Interstate Technical Group on Abandoned Underground Mines
Fourth Biennial Abandoned Underground Mine Workshop
Underground Mining and Its Surface Effects
Marc C. Bétournay
Committee/Advisory Services Project 600511
Technology Transfer to the U.S. Interstate Technical Group on Abandoned Underground Mines
Report MMSL 02-021(TR)
Surface subsidence from underground mining activity is a problem in most countries with underground extraction activity. The impact from such occurrences is well known in coal, metal and other types of mining.
Effective concepts and applications are now being used by related practitioners to identify, measure and mitigate the effect of underground mining. This article provides the reader with a simple overview of the problem and with engineering information on why coal and metal mine extraction openings fail and subsequently impact surface. It defines where and how extensive the problem can be and how to quantify it in order to better understand the nature and magnitude of displacements that can affect surface infrastructure.
In particular, the following aspects are emphasized: initiation of the failure mechanism at the underground opening, the nature of the rock mass displacements to surface, the geomechanical and mathematical expression of the affected surface, the timing of the displacements and the engineering analytical tools that are used to provide the empirical and quantification of these aspects.
2.1.1 Development of Subsidence with Longwall Mining2.2 Metal Ore
2.1.2 Development of Subsidence in Room and Pillar Mining
2.1.3 Time Aspects
2.2.1 Development of Subsidence
2.2.2 Time Aspects
Table 1 - Observed values for the longwall subsidence factor 'a' according to Bräuner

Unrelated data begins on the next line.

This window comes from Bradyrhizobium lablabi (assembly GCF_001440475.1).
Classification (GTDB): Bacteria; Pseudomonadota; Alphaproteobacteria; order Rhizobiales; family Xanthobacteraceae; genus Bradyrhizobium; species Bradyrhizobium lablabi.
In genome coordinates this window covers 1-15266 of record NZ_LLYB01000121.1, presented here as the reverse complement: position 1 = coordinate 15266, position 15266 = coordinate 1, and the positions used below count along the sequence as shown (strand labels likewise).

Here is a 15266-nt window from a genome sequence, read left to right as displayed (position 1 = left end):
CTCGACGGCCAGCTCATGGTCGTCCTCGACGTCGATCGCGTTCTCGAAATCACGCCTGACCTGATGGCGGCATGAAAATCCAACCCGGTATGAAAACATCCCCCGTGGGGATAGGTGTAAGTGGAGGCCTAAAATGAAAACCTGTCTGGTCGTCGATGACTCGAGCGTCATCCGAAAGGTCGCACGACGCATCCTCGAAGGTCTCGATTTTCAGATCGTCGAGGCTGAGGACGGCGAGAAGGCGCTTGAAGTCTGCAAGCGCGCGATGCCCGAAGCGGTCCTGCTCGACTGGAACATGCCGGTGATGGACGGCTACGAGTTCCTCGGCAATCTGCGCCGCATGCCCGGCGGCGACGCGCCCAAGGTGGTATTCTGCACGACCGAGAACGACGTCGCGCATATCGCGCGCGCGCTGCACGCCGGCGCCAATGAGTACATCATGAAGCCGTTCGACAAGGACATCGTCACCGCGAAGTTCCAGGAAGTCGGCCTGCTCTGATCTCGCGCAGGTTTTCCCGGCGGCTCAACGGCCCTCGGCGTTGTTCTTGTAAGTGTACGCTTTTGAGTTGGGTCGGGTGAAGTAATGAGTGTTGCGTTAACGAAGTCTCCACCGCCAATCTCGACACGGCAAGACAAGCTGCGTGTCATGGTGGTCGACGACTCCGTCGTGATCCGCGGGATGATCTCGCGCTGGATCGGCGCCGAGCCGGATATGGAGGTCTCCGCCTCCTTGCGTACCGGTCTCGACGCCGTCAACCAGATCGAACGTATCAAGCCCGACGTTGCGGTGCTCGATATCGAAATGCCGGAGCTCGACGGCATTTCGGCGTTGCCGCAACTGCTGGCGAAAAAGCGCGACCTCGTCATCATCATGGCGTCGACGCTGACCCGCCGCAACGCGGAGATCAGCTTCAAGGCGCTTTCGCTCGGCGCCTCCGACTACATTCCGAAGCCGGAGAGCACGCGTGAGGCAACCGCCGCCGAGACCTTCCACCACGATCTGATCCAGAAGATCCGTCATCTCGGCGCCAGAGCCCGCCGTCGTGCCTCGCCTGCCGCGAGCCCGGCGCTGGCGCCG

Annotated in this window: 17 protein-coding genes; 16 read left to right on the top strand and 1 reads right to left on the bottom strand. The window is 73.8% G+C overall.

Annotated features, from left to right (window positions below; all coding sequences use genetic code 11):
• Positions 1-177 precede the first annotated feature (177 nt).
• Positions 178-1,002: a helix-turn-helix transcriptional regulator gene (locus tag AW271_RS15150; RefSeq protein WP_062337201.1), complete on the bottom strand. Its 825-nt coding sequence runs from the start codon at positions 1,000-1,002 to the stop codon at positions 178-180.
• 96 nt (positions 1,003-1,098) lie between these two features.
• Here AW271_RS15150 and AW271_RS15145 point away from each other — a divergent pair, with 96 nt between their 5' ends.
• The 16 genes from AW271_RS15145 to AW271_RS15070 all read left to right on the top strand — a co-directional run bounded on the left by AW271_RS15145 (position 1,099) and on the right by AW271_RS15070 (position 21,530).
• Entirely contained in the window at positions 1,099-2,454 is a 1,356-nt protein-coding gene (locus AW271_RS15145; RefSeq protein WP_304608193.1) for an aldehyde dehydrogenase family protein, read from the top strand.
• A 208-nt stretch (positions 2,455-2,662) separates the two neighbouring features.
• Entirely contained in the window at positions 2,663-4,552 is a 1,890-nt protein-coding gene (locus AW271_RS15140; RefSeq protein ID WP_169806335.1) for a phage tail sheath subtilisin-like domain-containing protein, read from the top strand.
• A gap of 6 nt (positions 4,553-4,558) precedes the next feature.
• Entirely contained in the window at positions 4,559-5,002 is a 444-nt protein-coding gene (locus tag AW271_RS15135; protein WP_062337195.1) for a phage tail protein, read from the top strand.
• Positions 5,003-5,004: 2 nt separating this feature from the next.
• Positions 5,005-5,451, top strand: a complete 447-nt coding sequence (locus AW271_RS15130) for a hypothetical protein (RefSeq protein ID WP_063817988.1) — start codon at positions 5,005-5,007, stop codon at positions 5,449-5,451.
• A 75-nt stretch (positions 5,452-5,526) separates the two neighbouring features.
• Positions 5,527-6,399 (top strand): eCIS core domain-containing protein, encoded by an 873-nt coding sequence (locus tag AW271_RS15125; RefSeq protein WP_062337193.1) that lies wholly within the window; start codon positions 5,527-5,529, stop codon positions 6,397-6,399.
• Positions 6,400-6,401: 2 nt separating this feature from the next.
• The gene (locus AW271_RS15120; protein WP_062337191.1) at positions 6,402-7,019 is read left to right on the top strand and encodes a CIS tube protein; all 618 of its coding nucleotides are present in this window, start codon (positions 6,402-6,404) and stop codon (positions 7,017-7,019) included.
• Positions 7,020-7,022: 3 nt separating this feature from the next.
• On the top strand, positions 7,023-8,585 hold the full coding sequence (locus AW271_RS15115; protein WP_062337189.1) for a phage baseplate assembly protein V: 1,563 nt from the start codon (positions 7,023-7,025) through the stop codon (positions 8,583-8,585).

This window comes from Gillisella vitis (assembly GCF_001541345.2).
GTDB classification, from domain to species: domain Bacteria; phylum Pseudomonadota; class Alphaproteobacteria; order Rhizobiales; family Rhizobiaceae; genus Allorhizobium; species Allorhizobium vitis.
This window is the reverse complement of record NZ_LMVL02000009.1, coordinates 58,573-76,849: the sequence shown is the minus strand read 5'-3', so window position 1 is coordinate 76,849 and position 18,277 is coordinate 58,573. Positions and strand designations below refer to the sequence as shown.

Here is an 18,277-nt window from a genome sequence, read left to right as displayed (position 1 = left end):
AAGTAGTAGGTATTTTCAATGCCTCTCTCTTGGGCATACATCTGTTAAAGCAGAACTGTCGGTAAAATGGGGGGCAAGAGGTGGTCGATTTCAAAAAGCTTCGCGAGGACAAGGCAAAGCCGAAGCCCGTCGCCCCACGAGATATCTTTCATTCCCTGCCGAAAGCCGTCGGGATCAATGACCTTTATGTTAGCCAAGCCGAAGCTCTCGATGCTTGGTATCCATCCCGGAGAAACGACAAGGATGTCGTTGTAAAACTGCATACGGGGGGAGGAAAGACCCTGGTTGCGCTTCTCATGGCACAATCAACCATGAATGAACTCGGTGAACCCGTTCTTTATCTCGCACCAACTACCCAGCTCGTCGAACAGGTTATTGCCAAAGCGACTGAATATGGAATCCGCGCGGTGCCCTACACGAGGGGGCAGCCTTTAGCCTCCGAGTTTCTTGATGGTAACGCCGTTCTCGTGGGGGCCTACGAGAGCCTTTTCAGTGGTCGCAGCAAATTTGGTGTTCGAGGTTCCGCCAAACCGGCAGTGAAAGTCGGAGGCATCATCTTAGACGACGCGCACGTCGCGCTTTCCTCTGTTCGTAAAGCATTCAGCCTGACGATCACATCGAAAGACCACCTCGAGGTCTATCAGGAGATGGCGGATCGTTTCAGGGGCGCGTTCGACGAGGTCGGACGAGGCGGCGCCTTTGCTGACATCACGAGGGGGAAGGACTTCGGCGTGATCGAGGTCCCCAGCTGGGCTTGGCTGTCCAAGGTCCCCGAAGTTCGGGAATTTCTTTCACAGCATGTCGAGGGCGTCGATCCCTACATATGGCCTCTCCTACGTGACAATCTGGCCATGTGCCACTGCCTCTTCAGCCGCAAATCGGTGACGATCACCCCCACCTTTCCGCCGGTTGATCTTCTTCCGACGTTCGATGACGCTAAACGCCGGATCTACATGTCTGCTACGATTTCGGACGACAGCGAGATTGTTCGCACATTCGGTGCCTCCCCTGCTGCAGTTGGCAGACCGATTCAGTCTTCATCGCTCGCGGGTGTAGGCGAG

Table 2 - Table of data for adjusting flat seam tensile strains to steep seams
Table 3 - Subsidence duration reported in various countries
Table 4 - Summary of instability elements for failures of shallow stopes of hard rock mines
Table 5 - Duration of metal mining shallow stope failures based on case studies
Figure 1 - Schematic developments of mine effects
Figure 2 - Longwall coal face ripper
Figure 3 - Folded coal and other sedimentary strata, Smokey River Coal Mine, Alberta
Figure 4 - Longwall mining method and ground reaction
Figure 5 - Rock mass behavior above and behind longwall mining face support
Figure 6 - Strata movement above a longwall panel
Figure 7 - Longwall mining subsidence effect 25
Figure 8 - Generic ground and rock mass movements associated with longwall mining
Figure 9 - Subsidence from longwall mining in terms of width and depth of working
Figure 10 - Surface subsidence profiles for dipping seams
Figure 11 - Location of arching over longwall mining
Figure 12 - Subcritical, critical and supercritical subsidence surface effects
Figure 13 - Subsidence surface profile with multiple seam situation
Figure 14 - Subsidence factor versus mining depth in the Appalachian coalfields
Figure 15 - Mathematical form of longwall mining subsidence profile
Figure 16 - Generic strata movement over inclined longwall extraction
Figure 17 - Points of rotation of subsiding ground over dipping longwall mining extraction
Figure 18 - Strains and displacements associated with inclined longwall mining
Figure 19 - Inclined surface subsidence
Figure 20 - Subsidence effects on mining seams close to an inclined surface
Figure 21 - Narrow roadway roof stability conditions
Figure 22 - Common forms of subsidence in room and pillar coal mining
Figure 23 - Surface troughs over room and pillar mining, 0.025 m contour interval
Figure 24 - Chimney caving height calculations
Figure 25 - Time aspects of subsidence over longwall mining
Figure 26 - Common rock mass environments for metal mines
Figure 27 - Common metal mining methods
Figure 28 - Common failure mechanisms of hard rock mines
Figure 29 - Distinct element simulation of block caving
Figure 30 - Ellipsoid drawing pattern for caved rock
Surface impact from mine-derived activity is well known; it can take many forms, and is reasonably well understood. Over the last hundred years or so, effective concepts and theories have been derived with the intensification of coal mining in Europe, and was subsequently complemented with the experience from North America and elsewhere around the world. However, it is only in the last 20 years that metal mining effects have been thoroughly addressed in North America.
Figure 1 provides a generic long-term view of the behavior of rock masses hosting near-surface extracted mine areas. For surface effects to be registered as a result of mining operations, some form of underground collapse (in bulk, piecewise or monolithically) must precede such an effect. Therefore, the form of mining, degree and extent of activity coupled with geological factors play a role in this cause and effect action.